A shuttle valve, also known as a double check valve, allows pressure in a line to be obtained from alternative sources. It is primarily a pneumatic device and is rarely found in hydraulic circuits.
Construction is very simple and consists of a ball inside a cylinder, as shown in Figure 4.25a. If pressure is applied to port X, the ball is blown to the fight blocking port Y and linking ports X and A. Similarly, pressure to port Y alone connects ports Y and A and blocks port X. The symbol of a shuttle valve is given in Figure 4.25b.
A typical application is given in Figure 4.25c, where a spring return cylinder is operated from either of two manual stations. Isolation between the two stations is provided by the shuttle valve. Note a simple T-connection cannot be used as each valve has its A port vented to the exhaust port.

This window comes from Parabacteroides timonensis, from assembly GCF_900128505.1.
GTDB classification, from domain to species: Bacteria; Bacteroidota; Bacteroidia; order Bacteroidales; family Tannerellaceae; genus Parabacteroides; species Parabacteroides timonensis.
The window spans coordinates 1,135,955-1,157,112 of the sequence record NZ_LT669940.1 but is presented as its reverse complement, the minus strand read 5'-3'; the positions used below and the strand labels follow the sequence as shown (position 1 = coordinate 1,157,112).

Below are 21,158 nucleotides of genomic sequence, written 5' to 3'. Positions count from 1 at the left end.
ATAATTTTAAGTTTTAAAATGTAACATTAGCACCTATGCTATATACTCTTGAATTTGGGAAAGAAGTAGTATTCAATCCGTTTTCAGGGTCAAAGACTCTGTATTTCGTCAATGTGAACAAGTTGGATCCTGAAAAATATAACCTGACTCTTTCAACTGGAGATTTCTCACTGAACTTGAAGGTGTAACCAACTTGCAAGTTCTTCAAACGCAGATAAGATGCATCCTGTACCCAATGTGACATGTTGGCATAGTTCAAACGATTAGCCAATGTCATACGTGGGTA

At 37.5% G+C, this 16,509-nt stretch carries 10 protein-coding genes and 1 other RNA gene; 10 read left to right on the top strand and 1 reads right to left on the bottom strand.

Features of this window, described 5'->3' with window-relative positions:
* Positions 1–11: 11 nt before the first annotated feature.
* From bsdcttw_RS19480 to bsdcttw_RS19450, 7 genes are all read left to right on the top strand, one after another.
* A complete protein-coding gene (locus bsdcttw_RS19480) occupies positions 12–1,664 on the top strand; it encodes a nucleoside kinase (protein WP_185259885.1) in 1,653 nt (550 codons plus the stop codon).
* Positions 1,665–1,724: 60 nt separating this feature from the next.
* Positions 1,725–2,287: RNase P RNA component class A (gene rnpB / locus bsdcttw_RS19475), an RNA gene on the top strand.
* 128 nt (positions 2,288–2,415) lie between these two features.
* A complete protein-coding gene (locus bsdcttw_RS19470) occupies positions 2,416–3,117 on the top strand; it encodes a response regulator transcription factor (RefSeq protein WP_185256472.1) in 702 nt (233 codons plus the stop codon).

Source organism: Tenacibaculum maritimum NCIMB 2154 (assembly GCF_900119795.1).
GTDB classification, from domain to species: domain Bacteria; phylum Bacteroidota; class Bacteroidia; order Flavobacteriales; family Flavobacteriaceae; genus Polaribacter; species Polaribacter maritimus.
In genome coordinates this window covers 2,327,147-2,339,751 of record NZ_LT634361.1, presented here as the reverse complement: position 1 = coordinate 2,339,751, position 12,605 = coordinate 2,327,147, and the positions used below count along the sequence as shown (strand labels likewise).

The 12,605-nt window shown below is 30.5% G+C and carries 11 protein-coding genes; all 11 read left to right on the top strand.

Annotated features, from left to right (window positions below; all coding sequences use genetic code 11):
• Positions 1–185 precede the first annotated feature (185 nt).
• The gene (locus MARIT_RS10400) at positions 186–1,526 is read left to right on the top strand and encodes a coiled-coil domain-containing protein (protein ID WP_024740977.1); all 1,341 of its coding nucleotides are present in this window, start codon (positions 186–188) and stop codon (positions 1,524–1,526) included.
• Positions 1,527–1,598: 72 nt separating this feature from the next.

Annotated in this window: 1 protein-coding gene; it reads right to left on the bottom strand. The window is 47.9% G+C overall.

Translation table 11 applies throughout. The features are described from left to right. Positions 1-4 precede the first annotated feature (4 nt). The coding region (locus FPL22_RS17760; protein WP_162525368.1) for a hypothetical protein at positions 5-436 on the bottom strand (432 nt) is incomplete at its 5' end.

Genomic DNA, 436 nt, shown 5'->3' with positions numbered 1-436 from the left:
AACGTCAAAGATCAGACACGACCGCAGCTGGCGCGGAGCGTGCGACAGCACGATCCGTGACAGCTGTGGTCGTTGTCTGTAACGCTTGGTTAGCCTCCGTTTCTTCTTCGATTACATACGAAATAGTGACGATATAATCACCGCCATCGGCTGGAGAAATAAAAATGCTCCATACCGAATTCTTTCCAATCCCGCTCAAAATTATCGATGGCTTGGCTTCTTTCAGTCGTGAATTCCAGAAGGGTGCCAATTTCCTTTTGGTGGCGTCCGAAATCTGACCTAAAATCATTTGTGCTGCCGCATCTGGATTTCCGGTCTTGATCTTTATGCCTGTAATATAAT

A fast exhaust valve (Figure 4.26) is used to vent cylinders quickly. It is primarily used with spring return (single- acting) pneumatic cylinders. The device shown in Figure 4.26a consists of a movable disc which allows port A to be connected to pressure port P or large exhaust port R. It acts like, and has the same symbol as, a shuttle valve. A typical application is shown in Figure 4.26b.
Fast exhaust valves are usually mounted local to, or directly onto, cylinders and speed up response by avoiding any delay from return pipes and control valves. They also permit simpler control valves to be used.